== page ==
Arrangements for the meeting were carefully choreographed and vigorously negotiated by both sides.
Biden first floated the meeting in an April phone call in which he informed Putin that he would be expelling several Russian diplomats and imposing sanctions against dozens of people and companies, part of an effort to hold the Kremlin accountable for interference in last year’s presidential election and the hacking of federal agencies.
Putin and his entourage arrived first at the summit site: Villa La Grange, a grand lakeside mansion set in Geneva’s biggest park. Next were Biden and his team. Swiss President Guy Parmelin will greet the two leaders.
The three spent a moment together in front of the cameras. Biden and Putin held a relatively intimate meeting with U.S. Secretary of State Antony Blinken and Russian Foreign Minister Sergey Lavrov. Each side had a translator.
Biden sees himself with few peers on foreign policy. He traveled the globe as a member of the Senate Foreign Relations Committee and was given difficult foreign policy assignments by President Barack Obama when Biden was vice president. His portfolio included messy spots like Iraq and Ukraine and weighing the mettle of China’s Xi Jinping during his rise to power.
He has repeatedly said that he believes executing effective foreign policy comes from forming strong personal relations, and he has managed to find rapport with both the likes of Turkey’s Recep Tayyip Erdogan, whom Biden has labeled an “autocrat,” and conventional politicians like Canada’s Justin Trudeau.
But with Putin, whom the president has said is a “killer” and has “no soul,” Biden has long been wary. At the same time, he acknowledges that Putin — he has remained the most powerful figure in Russian politics over the span of five U.S. presidents — is not without talent. Biden this week suggested that he was approaching his meeting with Putin carefully.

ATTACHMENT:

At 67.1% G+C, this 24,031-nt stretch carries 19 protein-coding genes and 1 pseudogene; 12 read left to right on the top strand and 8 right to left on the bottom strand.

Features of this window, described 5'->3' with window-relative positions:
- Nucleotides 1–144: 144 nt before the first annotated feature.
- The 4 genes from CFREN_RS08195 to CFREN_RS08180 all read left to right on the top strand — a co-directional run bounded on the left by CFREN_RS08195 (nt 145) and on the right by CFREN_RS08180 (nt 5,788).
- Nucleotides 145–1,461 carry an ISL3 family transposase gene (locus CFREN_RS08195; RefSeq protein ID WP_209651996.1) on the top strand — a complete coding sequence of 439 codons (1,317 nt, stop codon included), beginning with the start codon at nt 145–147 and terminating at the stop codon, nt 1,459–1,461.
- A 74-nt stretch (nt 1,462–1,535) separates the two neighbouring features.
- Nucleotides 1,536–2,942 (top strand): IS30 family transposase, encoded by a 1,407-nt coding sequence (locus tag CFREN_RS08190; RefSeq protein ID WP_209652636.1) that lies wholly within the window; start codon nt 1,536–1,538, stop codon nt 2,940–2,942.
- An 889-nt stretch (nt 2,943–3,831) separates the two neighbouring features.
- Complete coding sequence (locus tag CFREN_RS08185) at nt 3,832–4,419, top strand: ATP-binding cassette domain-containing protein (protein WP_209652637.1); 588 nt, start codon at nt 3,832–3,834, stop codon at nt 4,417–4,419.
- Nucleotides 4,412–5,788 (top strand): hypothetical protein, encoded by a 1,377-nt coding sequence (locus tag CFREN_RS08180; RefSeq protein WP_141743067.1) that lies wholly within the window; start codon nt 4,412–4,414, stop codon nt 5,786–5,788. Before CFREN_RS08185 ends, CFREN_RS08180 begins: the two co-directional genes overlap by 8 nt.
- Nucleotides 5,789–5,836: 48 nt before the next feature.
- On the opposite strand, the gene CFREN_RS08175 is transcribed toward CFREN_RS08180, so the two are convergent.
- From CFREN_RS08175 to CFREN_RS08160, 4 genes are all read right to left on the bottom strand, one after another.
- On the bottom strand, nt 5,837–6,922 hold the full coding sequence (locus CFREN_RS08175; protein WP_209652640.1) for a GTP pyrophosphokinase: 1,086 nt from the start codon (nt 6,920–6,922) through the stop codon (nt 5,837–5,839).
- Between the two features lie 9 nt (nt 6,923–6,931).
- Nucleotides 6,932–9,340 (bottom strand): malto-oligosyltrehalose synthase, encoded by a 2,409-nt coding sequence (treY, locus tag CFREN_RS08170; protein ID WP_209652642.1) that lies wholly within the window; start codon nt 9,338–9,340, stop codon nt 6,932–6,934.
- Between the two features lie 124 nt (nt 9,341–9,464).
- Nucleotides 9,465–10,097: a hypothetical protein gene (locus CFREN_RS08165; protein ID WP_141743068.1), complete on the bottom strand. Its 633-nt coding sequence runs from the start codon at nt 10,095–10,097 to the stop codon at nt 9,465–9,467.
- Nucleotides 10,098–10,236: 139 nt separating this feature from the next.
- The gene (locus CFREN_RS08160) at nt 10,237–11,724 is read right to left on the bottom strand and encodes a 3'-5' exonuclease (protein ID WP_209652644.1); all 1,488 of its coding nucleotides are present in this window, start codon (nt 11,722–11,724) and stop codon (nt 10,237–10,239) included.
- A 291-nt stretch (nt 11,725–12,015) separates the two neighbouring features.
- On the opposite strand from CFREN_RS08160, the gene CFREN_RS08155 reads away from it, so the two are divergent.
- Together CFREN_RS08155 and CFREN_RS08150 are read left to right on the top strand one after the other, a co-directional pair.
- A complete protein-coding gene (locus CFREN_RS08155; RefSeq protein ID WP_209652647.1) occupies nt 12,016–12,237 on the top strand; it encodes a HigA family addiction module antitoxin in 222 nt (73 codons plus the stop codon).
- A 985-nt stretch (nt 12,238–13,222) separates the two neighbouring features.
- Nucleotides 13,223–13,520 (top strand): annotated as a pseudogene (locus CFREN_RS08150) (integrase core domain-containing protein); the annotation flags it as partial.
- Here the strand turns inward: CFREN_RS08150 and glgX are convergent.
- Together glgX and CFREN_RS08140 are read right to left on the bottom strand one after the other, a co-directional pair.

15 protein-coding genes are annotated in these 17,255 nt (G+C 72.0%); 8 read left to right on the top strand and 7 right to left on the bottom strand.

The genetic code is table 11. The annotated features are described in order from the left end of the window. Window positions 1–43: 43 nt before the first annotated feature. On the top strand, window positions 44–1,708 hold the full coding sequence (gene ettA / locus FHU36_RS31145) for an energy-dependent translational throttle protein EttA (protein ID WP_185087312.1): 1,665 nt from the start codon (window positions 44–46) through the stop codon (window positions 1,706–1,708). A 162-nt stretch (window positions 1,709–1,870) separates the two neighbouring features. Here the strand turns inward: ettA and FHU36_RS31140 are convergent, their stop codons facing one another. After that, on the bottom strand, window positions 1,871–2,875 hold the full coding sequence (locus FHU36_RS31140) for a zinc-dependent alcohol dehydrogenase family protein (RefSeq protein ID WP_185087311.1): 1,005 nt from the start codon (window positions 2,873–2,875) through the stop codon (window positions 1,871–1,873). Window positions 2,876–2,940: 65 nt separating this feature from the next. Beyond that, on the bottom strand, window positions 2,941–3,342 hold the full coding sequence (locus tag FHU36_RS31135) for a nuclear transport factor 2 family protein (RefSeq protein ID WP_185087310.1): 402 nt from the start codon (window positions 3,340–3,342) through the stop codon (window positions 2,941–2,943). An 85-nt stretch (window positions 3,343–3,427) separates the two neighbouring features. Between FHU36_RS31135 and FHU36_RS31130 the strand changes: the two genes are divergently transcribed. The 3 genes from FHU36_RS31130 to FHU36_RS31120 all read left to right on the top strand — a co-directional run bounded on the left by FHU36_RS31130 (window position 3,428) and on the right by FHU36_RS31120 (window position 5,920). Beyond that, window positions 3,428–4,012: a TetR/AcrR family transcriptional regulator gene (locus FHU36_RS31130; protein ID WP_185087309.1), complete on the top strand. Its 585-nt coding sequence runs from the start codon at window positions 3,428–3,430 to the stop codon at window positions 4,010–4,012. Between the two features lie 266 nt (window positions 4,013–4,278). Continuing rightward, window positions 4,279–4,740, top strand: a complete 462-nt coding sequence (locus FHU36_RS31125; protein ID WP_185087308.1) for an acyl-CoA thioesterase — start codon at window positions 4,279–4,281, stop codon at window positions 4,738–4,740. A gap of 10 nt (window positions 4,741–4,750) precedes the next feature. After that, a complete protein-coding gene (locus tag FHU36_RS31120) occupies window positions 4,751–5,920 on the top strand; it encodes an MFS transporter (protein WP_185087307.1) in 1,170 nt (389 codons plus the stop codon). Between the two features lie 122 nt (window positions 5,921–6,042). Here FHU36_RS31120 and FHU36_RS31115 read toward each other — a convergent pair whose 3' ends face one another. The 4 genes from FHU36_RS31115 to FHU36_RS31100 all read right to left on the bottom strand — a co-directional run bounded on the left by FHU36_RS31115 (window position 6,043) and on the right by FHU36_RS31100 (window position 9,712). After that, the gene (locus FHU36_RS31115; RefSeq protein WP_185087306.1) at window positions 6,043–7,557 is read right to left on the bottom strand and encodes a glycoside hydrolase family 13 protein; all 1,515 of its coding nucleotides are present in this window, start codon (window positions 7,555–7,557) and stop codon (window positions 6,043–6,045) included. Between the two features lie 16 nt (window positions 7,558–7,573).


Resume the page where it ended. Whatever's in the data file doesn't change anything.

“He’s bright. He’s tough,” Biden told reporters. “And I have found that he is a — as they say … a worthy adversary.”
The meeting is sure to invite comparisons with President Donald Trump’s 2018 meeting with Putin in Helsinki, where the two leaders held a joint news conference and Trump sided with Russian denials when asked whether Moscow had meddled in the 2016 presidential election.
Biden prepared for his one-on-one by reviewing materials and consulting with officials across government and with outside advisers. Aides said the level of preparation wasn’t unusual. Biden, in a brief exchange with reporters upon arriving in Geneva on Tuesday night, sought to offer the impression that he wasn’t sweating his big meeting.
“I am always ready,” Biden said.
All reporting by the Associated Press. The Associated Press contributed to this report.